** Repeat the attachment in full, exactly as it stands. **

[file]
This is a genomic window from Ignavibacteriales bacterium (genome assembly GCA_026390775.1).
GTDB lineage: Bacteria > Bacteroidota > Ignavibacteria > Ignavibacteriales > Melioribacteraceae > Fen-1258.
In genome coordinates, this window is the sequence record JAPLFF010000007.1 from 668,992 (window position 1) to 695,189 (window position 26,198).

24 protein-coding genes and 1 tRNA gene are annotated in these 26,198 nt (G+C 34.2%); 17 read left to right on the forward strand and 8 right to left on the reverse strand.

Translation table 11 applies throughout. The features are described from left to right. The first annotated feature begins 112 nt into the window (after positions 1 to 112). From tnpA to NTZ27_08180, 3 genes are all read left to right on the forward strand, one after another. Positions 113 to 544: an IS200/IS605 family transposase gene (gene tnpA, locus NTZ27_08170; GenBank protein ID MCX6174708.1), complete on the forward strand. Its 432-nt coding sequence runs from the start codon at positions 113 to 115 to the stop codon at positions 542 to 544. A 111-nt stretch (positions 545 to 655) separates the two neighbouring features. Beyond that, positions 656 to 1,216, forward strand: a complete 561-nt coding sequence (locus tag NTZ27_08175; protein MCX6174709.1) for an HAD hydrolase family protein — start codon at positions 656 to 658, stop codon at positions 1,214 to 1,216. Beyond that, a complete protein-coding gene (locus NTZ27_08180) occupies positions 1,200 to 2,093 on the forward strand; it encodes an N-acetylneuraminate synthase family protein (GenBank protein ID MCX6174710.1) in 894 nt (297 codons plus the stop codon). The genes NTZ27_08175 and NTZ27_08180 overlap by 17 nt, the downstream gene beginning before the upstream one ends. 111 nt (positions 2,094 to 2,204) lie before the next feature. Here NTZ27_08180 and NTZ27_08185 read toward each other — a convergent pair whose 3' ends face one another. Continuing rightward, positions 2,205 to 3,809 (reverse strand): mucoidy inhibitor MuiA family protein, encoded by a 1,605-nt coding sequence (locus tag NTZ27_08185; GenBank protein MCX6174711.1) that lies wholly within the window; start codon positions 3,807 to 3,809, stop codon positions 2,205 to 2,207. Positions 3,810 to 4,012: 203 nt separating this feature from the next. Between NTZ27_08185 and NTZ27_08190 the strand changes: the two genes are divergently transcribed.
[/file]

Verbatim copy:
This is a genomic window from Ignavibacteriales bacterium (genome assembly GCA_026390775.1).
GTDB lineage: Bacteria > Bacteroidota > Ignavibacteria > Ignavibacteriales > Melioribacteraceae > Fen-1258.
In genome coordinates, this window is the sequence record JAPLFF010000007.1 from 668,992 (window position 1) to 695,189 (window position 26,198).

24 protein-coding genes and 1 tRNA gene are annotated in these 26,198 nt (G+C 34.2%); 17 read left to right on the forward strand and 8 right to left on the reverse strand.

Translation table 11 applies throughout. The features are described from left to right. The first annotated feature begins 112 nt into the window (after positions 1 to 112). From tnpA to NTZ27_08180, 3 genes are all read left to right on the forward strand, one after another. Positions 113 to 544: an IS200/IS605 family transposase gene (gene tnpA, locus NTZ27_08170; GenBank protein ID MCX6174708.1), complete on the forward strand. Its 432-nt coding sequence runs from the start codon at positions 113 to 115 to the stop codon at positions 542 to 544. A 111-nt stretch (positions 545 to 655) separates the two neighbouring features. Beyond that, positions 656 to 1,216, forward strand: a complete 561-nt coding sequence (locus tag NTZ27_08175; protein MCX6174709.1) for an HAD hydrolase family protein — start codon at positions 656 to 658, stop codon at positions 1,214 to 1,216. Beyond that, a complete protein-coding gene (locus NTZ27_08180) occupies positions 1,200 to 2,093 on the forward strand; it encodes an N-acetylneuraminate synthase family protein (GenBank protein ID MCX6174710.1) in 894 nt (297 codons plus the stop codon). The genes NTZ27_08175 and NTZ27_08180 overlap by 17 nt, the downstream gene beginning before the upstream one ends. 111 nt (positions 2,094 to 2,204) lie before the next feature. Here NTZ27_08180 and NTZ27_08185 read toward each other — a convergent pair whose 3' ends face one another. Continuing rightward, positions 2,205 to 3,809 (reverse strand): mucoidy inhibitor MuiA family protein, encoded by a 1,605-nt coding sequence (locus tag NTZ27_08185; GenBank protein MCX6174711.1) that lies wholly within the window; start codon positions 3,807 to 3,809, stop codon positions 2,205 to 2,207. Positions 3,810 to 4,012: 203 nt separating this feature from the next. Between NTZ27_08185 and NTZ27_08190 the strand changes: the two genes are divergently transcribed.